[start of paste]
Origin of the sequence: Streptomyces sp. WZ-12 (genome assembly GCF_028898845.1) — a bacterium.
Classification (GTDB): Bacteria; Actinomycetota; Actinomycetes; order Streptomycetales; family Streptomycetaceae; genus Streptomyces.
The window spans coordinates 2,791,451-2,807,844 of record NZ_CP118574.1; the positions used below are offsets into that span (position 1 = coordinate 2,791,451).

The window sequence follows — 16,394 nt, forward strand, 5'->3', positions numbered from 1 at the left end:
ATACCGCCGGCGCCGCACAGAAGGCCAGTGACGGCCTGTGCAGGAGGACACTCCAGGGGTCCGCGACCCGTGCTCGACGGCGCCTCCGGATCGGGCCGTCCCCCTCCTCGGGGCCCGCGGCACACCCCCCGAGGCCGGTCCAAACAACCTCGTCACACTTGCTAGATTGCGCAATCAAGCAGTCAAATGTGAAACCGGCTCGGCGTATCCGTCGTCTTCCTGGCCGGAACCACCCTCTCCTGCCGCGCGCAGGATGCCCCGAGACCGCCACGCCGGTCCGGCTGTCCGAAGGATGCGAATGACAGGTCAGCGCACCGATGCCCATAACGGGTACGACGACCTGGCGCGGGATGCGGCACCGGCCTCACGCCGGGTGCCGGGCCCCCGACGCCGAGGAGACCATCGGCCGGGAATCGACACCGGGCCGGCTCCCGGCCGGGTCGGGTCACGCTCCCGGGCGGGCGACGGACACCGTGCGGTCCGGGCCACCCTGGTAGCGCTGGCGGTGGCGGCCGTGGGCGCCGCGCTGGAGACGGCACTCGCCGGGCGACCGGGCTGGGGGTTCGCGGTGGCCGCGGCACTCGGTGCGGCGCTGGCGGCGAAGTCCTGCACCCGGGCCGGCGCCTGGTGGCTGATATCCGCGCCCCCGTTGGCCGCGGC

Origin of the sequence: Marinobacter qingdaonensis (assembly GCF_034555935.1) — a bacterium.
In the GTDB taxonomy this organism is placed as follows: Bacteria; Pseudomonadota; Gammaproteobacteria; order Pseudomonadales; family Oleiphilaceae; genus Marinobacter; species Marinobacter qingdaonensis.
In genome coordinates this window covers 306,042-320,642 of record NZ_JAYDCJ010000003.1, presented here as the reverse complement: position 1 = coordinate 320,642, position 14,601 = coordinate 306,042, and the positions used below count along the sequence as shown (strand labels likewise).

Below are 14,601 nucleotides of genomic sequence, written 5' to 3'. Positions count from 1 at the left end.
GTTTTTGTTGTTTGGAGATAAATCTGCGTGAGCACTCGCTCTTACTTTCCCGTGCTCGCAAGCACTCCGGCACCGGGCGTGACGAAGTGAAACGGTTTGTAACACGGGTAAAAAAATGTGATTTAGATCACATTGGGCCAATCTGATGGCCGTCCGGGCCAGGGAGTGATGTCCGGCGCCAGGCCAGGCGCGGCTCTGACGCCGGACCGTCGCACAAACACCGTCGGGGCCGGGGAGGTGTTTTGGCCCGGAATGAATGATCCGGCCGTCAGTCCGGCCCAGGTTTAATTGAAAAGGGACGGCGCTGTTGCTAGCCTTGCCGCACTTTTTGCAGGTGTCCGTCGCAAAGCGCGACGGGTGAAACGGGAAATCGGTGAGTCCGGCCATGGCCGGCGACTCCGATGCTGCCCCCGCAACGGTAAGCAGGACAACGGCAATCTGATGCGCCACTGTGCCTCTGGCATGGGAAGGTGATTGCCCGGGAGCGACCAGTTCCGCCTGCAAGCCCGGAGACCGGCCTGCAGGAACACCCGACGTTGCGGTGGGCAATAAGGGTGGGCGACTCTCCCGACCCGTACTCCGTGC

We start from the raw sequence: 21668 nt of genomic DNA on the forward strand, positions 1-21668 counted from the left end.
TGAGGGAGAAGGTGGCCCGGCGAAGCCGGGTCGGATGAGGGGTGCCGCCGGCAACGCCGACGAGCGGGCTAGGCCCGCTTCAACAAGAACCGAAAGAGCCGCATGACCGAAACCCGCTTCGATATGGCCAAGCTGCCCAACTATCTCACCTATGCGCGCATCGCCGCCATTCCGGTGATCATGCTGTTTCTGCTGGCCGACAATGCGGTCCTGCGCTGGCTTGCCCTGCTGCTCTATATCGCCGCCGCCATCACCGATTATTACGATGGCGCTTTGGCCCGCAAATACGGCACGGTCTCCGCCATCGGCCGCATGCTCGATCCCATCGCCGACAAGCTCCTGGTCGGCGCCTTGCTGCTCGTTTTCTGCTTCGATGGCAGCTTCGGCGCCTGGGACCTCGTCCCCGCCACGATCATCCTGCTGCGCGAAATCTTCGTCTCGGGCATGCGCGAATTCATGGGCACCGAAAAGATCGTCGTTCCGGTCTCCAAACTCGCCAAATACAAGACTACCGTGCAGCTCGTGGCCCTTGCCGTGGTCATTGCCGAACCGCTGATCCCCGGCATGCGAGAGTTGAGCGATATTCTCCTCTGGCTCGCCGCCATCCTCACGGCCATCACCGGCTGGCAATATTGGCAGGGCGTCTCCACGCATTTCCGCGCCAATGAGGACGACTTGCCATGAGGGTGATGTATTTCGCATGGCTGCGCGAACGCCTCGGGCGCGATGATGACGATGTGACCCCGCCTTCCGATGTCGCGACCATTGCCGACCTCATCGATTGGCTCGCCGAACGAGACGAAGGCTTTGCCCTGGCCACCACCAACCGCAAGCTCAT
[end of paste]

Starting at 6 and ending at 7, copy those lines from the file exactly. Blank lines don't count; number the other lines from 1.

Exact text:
Origin of the sequence: Marinobacter qingdaonensis (assembly GCF_034555935.1) — a bacterium.
In the GTDB taxonomy this organism is placed as follows: Bacteria; Pseudomonadota; Gammaproteobacteria; order Pseudomonadales; family Oleiphilaceae; genus Marinobacter; species Marinobacter qingdaonensis.